The Sharks led the Blackhawks 13-6 in shots for the period.

Early in the third period, the Sharks had to kill their first penalty of the game. Jason Demers went to the box for a high stick to Bryan Bickell. The Sharks’ penalty kill was very effective, with Patrick Marleau spending a good deal of time in Chicago’s end of the ice interrupting their attempts to get through the neutral zone and set up.

Half way through the third period, the Sharks were rescued from a two on one by a late whistle as David Rundblad was called for holding James Sheppard, as Sheppard and his linemates buzzed the Chicago net.

With under five minutes left, the Bryan Bickell escaped Mirco Mueller behind the net and was able to put a quick shot past Niemi to give the Blackhawks a two goal lead. With just over two minutes left, Joanathan Toews scored into the empty net.

A couple of fights followed, one between Kris Versteeg and Marc-Edouard Vlasic, the other between Adam Burish and Jeremy Morin. Of his encounter with Versteeg, Vlasic said after the game: “He was just holding my stick. I didn’t know he was going to drop his gloves, he kind of got the advantage on me. But I know what to expect for next game.”

An extra roughing penalty to Adam Burish put the Sharks on the penalty kill for the final minute and a half. During that penalty kill, Brent Burns was called for tripping, putting the Sharks down by two men and three goals. Seconds later, Scott Hannan was called for boarding.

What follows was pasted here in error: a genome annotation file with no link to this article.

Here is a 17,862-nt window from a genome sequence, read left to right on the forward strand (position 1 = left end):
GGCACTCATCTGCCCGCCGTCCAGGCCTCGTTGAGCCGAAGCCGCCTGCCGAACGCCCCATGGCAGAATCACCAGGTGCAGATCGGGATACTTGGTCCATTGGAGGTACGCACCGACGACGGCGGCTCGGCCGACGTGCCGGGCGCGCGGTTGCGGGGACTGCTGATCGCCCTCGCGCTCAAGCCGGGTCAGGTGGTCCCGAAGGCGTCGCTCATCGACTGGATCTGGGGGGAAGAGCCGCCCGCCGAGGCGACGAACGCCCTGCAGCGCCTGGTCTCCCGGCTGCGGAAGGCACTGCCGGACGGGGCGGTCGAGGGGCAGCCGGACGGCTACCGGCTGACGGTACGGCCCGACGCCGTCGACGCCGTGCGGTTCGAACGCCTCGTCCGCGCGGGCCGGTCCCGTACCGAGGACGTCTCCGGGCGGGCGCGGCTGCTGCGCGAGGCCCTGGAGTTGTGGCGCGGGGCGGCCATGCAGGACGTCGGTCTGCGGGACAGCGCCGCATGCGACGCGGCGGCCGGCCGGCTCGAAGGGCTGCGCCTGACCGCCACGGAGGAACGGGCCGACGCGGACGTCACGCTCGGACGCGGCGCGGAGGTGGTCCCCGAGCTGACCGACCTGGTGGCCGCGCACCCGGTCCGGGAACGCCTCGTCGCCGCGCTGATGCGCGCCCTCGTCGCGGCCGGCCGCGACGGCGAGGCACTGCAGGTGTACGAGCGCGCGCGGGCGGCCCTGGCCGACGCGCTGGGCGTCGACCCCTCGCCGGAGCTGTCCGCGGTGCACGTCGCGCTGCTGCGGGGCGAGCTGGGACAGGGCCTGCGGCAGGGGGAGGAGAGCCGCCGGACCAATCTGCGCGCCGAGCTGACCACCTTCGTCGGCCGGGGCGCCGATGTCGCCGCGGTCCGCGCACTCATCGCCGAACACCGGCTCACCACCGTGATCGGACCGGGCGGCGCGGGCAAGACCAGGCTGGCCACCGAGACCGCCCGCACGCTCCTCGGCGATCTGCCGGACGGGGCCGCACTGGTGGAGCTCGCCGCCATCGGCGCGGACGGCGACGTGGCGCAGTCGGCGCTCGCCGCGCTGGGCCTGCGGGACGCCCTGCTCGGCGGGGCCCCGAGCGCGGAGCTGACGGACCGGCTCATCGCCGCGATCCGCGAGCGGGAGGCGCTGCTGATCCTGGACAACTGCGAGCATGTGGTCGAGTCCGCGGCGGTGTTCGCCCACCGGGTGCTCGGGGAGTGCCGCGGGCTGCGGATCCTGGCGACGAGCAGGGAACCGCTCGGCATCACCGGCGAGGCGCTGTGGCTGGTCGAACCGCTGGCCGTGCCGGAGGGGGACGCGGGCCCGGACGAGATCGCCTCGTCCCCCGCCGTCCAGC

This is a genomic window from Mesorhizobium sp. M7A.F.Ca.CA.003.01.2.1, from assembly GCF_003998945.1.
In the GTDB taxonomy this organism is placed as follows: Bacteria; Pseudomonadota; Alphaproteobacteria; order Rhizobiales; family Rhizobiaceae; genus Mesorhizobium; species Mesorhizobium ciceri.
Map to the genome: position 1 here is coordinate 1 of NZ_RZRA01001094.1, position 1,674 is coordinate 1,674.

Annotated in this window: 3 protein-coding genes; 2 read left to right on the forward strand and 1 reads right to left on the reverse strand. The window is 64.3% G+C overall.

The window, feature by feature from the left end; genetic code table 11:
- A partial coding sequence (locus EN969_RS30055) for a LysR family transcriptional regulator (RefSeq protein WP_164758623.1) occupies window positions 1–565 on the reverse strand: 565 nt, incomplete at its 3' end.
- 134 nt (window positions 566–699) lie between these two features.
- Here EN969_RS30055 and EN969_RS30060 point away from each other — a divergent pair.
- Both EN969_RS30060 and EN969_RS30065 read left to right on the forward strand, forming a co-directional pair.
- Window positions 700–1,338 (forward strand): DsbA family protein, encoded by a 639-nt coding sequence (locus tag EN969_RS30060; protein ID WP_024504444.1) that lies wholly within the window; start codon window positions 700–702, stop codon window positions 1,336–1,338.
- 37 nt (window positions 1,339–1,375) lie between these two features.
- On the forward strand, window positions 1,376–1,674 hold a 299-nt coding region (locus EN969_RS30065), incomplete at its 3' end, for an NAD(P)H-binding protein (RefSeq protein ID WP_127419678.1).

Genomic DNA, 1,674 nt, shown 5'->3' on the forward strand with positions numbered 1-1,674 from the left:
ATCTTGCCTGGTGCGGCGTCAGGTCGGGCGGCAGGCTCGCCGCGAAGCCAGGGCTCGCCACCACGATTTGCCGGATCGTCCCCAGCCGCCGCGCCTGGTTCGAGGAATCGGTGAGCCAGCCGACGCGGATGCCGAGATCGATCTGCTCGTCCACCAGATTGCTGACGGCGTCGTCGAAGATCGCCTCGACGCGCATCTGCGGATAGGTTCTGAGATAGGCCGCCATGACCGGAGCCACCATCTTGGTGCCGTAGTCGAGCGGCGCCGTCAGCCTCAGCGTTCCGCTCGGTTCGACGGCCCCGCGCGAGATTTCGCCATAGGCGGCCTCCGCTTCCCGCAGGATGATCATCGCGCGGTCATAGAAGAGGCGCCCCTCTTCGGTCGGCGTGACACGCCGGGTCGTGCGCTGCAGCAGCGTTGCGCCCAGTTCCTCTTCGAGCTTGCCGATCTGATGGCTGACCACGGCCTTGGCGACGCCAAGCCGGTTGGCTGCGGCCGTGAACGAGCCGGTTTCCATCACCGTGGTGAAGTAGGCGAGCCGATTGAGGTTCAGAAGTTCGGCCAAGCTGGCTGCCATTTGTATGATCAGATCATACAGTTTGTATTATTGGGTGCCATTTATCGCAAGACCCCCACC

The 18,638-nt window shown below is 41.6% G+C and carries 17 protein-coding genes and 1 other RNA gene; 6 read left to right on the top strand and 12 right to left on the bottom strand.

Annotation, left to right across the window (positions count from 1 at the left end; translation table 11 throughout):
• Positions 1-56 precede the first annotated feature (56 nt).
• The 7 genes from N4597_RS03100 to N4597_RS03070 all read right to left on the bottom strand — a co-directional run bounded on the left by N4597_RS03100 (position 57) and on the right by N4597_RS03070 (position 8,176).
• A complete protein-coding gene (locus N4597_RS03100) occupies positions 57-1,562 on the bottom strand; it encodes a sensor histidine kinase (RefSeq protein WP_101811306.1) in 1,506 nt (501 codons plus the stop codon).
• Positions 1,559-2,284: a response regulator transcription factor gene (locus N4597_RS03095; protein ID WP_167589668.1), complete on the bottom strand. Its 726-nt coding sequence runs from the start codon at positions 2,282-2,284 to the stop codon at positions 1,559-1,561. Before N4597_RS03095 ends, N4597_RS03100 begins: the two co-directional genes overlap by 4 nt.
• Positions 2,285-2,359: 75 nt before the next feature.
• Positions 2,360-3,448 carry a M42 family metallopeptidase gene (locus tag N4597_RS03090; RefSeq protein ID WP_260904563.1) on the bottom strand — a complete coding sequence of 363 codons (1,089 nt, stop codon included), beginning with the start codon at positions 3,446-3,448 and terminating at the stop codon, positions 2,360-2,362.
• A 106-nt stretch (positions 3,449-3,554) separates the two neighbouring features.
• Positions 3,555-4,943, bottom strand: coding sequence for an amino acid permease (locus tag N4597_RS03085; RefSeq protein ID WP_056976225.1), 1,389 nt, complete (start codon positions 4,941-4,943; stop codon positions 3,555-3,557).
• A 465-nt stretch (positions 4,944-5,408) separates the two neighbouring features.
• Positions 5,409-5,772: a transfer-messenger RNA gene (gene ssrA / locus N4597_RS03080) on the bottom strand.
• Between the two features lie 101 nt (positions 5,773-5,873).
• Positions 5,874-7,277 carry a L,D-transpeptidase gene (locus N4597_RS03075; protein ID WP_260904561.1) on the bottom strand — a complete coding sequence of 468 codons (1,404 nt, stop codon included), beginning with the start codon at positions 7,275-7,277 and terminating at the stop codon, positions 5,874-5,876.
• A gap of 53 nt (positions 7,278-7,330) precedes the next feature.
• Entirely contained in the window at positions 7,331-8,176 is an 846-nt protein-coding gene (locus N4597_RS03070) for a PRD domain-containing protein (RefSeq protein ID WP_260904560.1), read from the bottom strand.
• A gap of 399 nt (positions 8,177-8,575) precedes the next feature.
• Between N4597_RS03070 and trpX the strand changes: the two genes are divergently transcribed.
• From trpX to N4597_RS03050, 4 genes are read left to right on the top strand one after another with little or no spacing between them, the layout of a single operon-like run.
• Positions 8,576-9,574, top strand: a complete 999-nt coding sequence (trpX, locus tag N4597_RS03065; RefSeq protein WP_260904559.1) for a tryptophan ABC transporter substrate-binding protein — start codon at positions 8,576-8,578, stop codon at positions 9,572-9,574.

Out of men to remove from the ice, and out of time to extend the power play, officials could only note the penalty in the record. Andrew Desjardins, Justin Braun and Jason Demers had the honor of finishing that penalty kill. It was not the prettiest way to end the game, but killing the five on three salvaged something of the Sharks’ game.

Antti Niemi made 32 saves on 36 shots. The Sharks’ power play went 1/3, their penalty kill was perfect. Joe Pavelski led the team in shots with five. Brent Burns led the team in hits with five. Marc-Edouard Vlasic led the team in ice time at 22:41.

Corey Crawford made 32 saves on 34 shots for the win. Brandon Saad led the Blackhawks in shots with five. Marion Hossa led his team in hits with three. Niklas Hjalmarsson led his team in ice time at 25:32.

Tye McGinn, Matt Irwin and John Scott were the Sharks’ scratches.

The Sharks next play on Tuesday at 4:40 PT in Sunrise Florida against the Florida Panthers.


Sharks Need to Remember When

By Mary Walsh

Many hockey players say that a short memory is an asset. Let the last game go, win or lose. It is better not to dwell on the past, but sometimes a short memory isn’t all it’s cracked up to be. Sometimes remembering back before the unpleasant thing that just happened is better than simply forgetting everything as quickly as possible.

Saturday morning, Blackhawks captain Jonathan Toews was asked about teammate Bryan Bickell, who has been in and out of the Chicago lineup lately. Toews said:

It’s not easy for a guy like that. We’re always trying to remind him what he’s capable of doing as a player. I think anyone can forget sometimes, when things aren’t going your way, it just seems to snowball in the wrong direction.

That sounds like something the San Jose Sharks could be saying to themselves and each other after the last few games.

The last time the Sharks played Chicago, Logan Couture was still in the lineup. The Sharks won, in a shootout, with a goal by Couture. Since he left the lineup, the Sharks have won seven of twelve games, including a nice little six game winning streak that recently ended with a three game losing streak. It isn’t a normal three-game losing streak. They went almost three games without a goal, and in the last two losses they lost by three goals. Lady Three is clearly not happy. The Sharks had better find out what she wants and give it to her.